“Every time we hold out the hand of friendship to somebody not like us, whose class or creed or colour are different from ours, we heal one of the fractures of our wounded world.” Jonathan Sacks (Morality p 325)
Just finished this book and it is well worth a read. I will definitely read it again and again. The bit before this quote talks about how, when we only mix with those who are like ourselves and have the same views, we become more extreme. We don’t need more extremists in the world, huddled in their insular groups.
We need more healers who are willing to reach out and connect with those who are different from themselves.
And in case you had noticed, yes, my posts are a little more erratic at the moment. My ancient laptop has a browser that is no longer supported, so I have to snatch time on my husband’s computer to line up my posts, hence not being quite so regular with my posting. I’m hoping that post January it will be sorted.
Our lives are a mixture of the two. My faith gives me certainty in some things even when I can’t see exactly – or in any way! – how they will come about. I can live with the uncertainty because I have a bigger certainty to hold on to.
As autumn is upon us in the northern hemisphere, trees are starting to shed their leaves. My family and I are also shedding things – books, DVDs, craft materials, and in a few months, a fridge, freezer, dishwasher, and cooker, car and motorcycle. I am gaily throwing things out or putting them in bags for sale or to give away.
There is something energising about clearing out the excess, the no-longer-used, the not necessary. And although moving fairly frequently is a pain, the clearing out that accompanies it is a good thing.
The season of lists and frantic clearing out (with apologies to Keats…)
I’ve always made lists. It’s how I organise my day and my week. Every Sunday I write a menu so I can make a shopping list for Monday. I write down what I need to do for the week and cross things off as I go – so satisfying. When phone calls or emails come in and I need to do something in response, it goes on my list so I don’t forget. Some things are on my list for a while because there is an issue of timing, but I still write it down so I don’t forget.
I found the marks on my page lining up like lists and flowing into one another. It’s just how my mind is working at the moment.
We all have a story to tell, whether it is simple or complex, wandering and adventurous or all based in one place. Our story is how we connect with other people. We look for the things we have in common to help us start to understand each other. You’re an only child? So am I! Now I feel like we have something with which to start a conversation.
So how do you tell your story? Do you pitch yourself as a the hero? Does it all revolve around you? In those parts where things haven’t gone well, do you paint yourself as a victim or a survivor? Is your story a tragedy or a comedy in your own eyes? Are you a reliable narrator?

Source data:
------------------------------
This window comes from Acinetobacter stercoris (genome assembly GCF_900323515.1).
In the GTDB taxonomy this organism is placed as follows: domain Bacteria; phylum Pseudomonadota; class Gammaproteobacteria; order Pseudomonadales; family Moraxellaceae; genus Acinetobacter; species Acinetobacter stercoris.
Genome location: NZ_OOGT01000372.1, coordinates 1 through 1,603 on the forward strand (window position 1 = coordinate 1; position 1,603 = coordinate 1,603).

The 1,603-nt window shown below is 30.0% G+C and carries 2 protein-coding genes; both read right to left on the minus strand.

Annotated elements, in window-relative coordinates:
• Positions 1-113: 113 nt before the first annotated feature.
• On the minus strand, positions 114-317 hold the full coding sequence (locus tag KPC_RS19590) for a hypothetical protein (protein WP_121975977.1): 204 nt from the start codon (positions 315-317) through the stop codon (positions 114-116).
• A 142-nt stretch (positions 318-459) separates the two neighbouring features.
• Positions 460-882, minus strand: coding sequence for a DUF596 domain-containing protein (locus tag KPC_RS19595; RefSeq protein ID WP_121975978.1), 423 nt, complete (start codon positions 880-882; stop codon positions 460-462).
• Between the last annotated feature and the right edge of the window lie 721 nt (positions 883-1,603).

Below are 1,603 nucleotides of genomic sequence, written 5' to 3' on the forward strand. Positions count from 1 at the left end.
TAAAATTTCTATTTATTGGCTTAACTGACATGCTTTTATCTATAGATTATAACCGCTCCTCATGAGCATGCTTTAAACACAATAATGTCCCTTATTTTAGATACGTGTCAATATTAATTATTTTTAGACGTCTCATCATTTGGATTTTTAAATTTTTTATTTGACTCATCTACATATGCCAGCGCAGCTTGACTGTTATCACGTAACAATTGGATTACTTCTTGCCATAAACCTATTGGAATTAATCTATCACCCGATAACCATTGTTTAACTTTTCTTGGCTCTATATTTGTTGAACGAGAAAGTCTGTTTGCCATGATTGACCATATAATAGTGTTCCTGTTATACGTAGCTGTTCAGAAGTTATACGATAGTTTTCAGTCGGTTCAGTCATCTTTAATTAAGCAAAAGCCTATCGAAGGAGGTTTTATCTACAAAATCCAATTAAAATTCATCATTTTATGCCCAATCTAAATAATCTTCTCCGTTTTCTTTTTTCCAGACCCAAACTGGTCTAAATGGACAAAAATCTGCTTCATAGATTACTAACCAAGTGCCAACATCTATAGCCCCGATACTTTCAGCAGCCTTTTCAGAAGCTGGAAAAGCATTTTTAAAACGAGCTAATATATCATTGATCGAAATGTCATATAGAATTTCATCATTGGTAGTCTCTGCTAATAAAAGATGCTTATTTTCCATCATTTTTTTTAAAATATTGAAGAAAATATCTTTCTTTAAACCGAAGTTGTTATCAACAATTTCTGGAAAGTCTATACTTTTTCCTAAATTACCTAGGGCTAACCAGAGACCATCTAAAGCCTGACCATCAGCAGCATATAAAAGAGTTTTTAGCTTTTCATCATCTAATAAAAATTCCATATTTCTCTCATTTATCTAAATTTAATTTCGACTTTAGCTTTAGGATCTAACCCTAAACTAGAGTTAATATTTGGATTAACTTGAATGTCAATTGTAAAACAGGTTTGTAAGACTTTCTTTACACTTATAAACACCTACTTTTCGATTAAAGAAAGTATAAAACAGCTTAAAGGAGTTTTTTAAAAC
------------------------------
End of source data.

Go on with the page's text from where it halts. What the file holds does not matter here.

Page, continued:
And are you ready to listen to others’ stories and find the points of connection, even when you can’t immediately see that you have anything in common?
You can predict what I will do, but only I can decide.
And vice versa – we can go through all the scenarios trying to predict how someone might react to something we do or say, but only they get to decide how they actually respond. We are not machines governed by algorithms. We can surprise each other by being unpredictable. We can forgive where the majority would hold a grudge. We can give second chances where others might wash their hands of someone.
And now the planning, list-making, and sorting begins. There are many unknowns associated with our move, a lot of them to do with the times we are living in. I’m not good with surprises and unknowns so I’m praying a lot at the moment. I can only plan for those things that I do know and keep myself updated as things change. There is no point worrying about the things I don’t know right now because I can’t do anything about them.
It’s always hard when there are things that you are having to hold inside. It’s not exactly that you’re keeping a secret, but more that it isn’t the right time to allow the information to be widespread yet. But now it can be revealed and there is relief in that.
So what’s the big news? Well, we are heading back to Australia. Yes, back around the world again. The exploratory process has been ongoing for nearly a year, with sure signals that we needed to start considering a move. While there is nothing to tell – no job offer made and things up in the air – it is easy to deflect any questions while still being truthful. Once an offer is made and accepted, it is harder to keep things quiet.
Openness is so much easier to live with than withholding.
Ripples. They fan out from a point where something has hit the water. Whether it was slipped in gently or thrown with force, any item entering the water or touching it will cause ripples that move out from the epicentre and flow until they hit an object, the edge of the body of water, or are cancelled out by other waves.
All the things we do cause ripples in the lives of other people, whether we realise it or not. The simple act of buying the last loaf of bread on the shelf in the supermarket has a knock-on effect. The next person who wants bread will find that there isn’t any. They may not have any other food in the house. You couldn’t know that, but you have affected that person.
We can’t go around wondering about every single thing we do and how it affects others – we would become incapable of doing anything – but we can think about those things that we know will cause big ripples and try to minimise the waves.